Referring now to FIG. 3 generally designated at 60 is a diagram illustrating the virtual network connection protocol of the session layer 46 (FIG. 2), wherein time is represented by vertical arrow 62, a process having a calling task is illustrated by left hand column generally designated 64 marked "client process" and a process having a called task is illustrated by right hand column generally designated 66 marked "server process". The primitives contained in the VAX-based network interface are hereinafter briefly described, along with their exemplary Ada interface. The primitives represent a subset of all primitives available in most implementations of TCP/IP that constitute virtual circuit capabilities.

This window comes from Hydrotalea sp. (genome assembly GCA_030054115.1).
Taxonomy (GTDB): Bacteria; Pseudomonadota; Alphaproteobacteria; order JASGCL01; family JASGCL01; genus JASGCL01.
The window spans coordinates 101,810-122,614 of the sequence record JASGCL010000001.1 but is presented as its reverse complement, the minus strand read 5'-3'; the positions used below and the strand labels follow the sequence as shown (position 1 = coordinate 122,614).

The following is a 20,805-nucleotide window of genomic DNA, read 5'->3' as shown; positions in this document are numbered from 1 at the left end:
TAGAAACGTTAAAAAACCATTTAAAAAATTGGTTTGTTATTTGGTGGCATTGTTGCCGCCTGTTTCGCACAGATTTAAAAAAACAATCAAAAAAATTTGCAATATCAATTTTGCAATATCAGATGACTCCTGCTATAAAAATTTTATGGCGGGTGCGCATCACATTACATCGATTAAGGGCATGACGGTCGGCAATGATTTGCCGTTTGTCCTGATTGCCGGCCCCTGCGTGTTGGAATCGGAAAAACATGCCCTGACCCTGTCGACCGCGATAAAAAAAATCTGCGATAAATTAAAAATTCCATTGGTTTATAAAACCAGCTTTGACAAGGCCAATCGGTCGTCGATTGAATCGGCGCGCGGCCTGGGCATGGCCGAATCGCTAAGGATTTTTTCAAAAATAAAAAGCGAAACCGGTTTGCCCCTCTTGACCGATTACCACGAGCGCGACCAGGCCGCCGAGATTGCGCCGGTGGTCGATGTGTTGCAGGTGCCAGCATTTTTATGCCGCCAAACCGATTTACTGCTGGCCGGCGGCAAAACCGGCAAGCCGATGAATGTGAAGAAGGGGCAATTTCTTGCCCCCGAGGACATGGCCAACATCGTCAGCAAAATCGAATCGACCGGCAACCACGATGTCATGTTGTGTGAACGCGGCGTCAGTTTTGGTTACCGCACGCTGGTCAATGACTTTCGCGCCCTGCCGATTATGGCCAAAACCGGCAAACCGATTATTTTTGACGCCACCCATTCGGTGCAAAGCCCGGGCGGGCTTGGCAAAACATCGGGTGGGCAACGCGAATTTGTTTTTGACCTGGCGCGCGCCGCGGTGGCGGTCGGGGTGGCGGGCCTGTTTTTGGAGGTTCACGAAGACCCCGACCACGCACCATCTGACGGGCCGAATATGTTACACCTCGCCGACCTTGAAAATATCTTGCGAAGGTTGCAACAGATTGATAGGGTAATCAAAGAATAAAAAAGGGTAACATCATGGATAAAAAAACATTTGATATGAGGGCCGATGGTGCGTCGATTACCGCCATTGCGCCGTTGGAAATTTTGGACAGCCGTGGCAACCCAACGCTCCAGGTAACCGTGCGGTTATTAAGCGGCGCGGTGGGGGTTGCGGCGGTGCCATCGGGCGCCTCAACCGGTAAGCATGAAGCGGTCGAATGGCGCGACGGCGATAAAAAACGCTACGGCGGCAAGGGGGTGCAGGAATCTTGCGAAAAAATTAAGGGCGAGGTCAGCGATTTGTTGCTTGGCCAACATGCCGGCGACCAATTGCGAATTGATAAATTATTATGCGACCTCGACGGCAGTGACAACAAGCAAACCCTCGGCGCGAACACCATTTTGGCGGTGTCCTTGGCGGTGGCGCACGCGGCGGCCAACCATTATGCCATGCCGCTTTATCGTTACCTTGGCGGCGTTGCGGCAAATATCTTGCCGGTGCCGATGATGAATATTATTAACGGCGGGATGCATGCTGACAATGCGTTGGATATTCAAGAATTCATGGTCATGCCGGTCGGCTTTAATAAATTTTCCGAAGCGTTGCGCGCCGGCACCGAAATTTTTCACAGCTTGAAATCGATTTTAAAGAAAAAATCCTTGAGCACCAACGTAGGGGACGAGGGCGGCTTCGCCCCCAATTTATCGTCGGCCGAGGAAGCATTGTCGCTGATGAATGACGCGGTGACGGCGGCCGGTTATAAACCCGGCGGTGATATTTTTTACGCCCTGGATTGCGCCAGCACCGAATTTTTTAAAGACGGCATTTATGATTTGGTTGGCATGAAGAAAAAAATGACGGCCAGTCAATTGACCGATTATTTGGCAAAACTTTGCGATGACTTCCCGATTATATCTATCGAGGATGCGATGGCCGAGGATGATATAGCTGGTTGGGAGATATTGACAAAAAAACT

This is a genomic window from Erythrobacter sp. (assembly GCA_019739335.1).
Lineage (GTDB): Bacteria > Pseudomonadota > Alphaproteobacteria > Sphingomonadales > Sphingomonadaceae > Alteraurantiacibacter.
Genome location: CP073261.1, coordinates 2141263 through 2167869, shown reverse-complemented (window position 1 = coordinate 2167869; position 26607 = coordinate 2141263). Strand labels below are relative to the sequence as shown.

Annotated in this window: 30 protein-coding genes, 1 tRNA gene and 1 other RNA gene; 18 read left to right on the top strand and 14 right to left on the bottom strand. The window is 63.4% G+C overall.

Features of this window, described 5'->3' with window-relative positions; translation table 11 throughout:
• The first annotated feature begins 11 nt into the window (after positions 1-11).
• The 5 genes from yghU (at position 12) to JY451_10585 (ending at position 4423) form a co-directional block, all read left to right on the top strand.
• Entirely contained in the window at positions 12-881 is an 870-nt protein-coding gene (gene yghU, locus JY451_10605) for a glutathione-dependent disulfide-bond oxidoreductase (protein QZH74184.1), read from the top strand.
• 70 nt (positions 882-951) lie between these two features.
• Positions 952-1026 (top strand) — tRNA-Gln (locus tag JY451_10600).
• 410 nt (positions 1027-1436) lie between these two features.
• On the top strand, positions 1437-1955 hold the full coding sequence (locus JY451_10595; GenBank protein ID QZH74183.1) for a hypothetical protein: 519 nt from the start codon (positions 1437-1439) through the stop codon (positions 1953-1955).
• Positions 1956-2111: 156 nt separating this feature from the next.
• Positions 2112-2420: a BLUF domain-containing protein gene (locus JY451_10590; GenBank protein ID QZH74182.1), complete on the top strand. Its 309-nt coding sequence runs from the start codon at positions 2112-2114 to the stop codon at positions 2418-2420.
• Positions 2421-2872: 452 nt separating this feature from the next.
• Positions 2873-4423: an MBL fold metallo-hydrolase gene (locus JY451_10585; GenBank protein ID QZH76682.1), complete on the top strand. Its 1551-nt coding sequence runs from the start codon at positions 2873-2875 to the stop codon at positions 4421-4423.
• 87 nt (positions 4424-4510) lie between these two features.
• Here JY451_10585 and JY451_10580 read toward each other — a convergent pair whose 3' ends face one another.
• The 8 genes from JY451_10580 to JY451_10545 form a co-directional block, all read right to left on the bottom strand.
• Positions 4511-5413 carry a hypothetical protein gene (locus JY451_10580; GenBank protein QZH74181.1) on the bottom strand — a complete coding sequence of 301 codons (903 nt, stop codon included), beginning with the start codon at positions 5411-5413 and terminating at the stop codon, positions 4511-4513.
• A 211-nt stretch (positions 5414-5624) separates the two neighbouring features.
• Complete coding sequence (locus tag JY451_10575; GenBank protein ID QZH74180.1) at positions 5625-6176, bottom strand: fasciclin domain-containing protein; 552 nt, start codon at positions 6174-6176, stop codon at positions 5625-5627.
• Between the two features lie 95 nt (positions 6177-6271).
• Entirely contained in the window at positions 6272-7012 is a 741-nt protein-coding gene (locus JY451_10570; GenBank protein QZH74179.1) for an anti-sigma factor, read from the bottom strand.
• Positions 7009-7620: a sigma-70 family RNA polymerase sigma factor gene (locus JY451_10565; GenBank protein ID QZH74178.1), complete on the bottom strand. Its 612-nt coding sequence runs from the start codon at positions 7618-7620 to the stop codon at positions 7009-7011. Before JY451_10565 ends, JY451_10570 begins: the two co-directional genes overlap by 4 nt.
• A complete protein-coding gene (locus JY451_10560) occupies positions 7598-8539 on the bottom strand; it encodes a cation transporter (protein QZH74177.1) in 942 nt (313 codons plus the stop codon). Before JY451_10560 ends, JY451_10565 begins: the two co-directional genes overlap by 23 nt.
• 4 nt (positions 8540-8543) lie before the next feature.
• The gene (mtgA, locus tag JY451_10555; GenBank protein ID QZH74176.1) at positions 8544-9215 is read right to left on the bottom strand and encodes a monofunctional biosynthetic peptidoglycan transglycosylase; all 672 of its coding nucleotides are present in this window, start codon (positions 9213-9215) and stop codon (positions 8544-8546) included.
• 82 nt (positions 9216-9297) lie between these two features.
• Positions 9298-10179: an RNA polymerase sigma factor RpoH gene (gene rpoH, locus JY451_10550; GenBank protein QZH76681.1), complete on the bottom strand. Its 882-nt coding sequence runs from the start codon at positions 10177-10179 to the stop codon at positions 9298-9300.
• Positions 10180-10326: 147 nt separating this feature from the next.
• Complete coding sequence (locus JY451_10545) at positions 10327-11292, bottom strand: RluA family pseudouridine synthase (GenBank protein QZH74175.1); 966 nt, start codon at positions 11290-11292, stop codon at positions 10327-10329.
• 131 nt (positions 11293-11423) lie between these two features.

__________________________________________________________________________SOCKET This procedure is used to create a socket which is an end point for communication.procedure SOCKET (S : out integer;socketDOMAIN : in integer;communications domainS.sub.-- TYPE : in integer;communication semanticsPROTOCOL : in integer);specifies a particular protocolBIND This procedure is called after a socket has been created. Bind assigns a port name or number to be used as a reference by other processes on the network.procedure BIND (STATUS : out integer;return statusS : in integer;socketNAME : in SOCKADDRS;name to assign to socketNAMELEN : in integer);length of nameCONNECT This procedure is called by a process to establish a connection to a remote process. The node name and the port name or number used in the Bind call by the remote process is used in this call.procedure CONNECT (STATUS : out integer;return statusS : in integer;socketNAME : in SOCKADDRS;remote socket nameNAMELEN : in integer);length of nameLISTEN This procedure determines the allowable backlog of incoming connection requests.procedure LISTEN (STATUS : out integer;return statusS : in integer;socketBACKLOG : in integer);max length of queue of pendingconnectionsNetclose This procedure is used to close a socket and end the communication session.procedure NETCLOSE (S : in integer);socketNetread This procedure is used to read messages from a socket that has been connected to another.procedure NETREAD (CC : out integer;return lengthS : in integer;socketBUF : in SYSTEM.address:buffer addressNBYTES : in integer);buffer lengthNetread.sub.-- Buffered This procedure is used to buffer up successive Netread's to result in a message of a user specified length. A producer process may send a message of greater length than that which is received by Netread. Therefore, multiple Netread's must be performed by the consumer process. This procedure hides the details of this operation.procedure NETREAD.sub.-- BUFFERED (CC : out integer;return lengthS : in integer;socketBUF : in SYSTEM.address;buffer addressNBYTES : in integer);buffer lengthNetwrite This procedure sends a message on the specified socket.procedure NETWRITE (CC : out integer;return lengthS : in integer;socketBUF : in SYSTEM.address;buffer addressNBYTES : in integer);buffer lengthRhost This procedure is used to look up an Internet host by name and return a 32-bit Internet address.procedure RHOST (IADDR : out integer;32-bit internet addressANAME : in out string);host nameTCP.sub.-- Accept This procedure is used to accept inbound connection requests from a socket. It returns a new socket to be used in communicating to the requesting process.procedure TCP-ACCEPT (NS : out integer;new socket returnedS : in integer;socketADDR : out SOCKADDRS;address of the connecting entityADDRLEN : out integer);length of address returnedPut.sub.-- Bin Two overloaded procedures are used to print the binary values of integers or 32 bit array types to the screen. These procedures are predominantly used for debugging.procedure PUT.sub.-- BIN (BUFFER : in integer);procedure PUT.sub.-- BIN (BUFFER : in SYSTEM.BIT.sub.-- ARRAY.sub.-- 32);Htons This function converts the host byte ordering to network byte ordering for a two byte word.function HTONS (BUFFER : in short.sub.-- integer) return short.sub.-- integer;Hton1 This overloaded function converts the host byte ordering to network byte ordering for a four byte long word. function HTONL (BUFFER : in integer) return integer; function HTONL (BUFFER : in SYTSTM.BIT.sub.-- ARRAY.sub.-- 32) return SYSTEM.BIT.sub.-- ARRAY.sub.-- 32;__________________________________________________________________________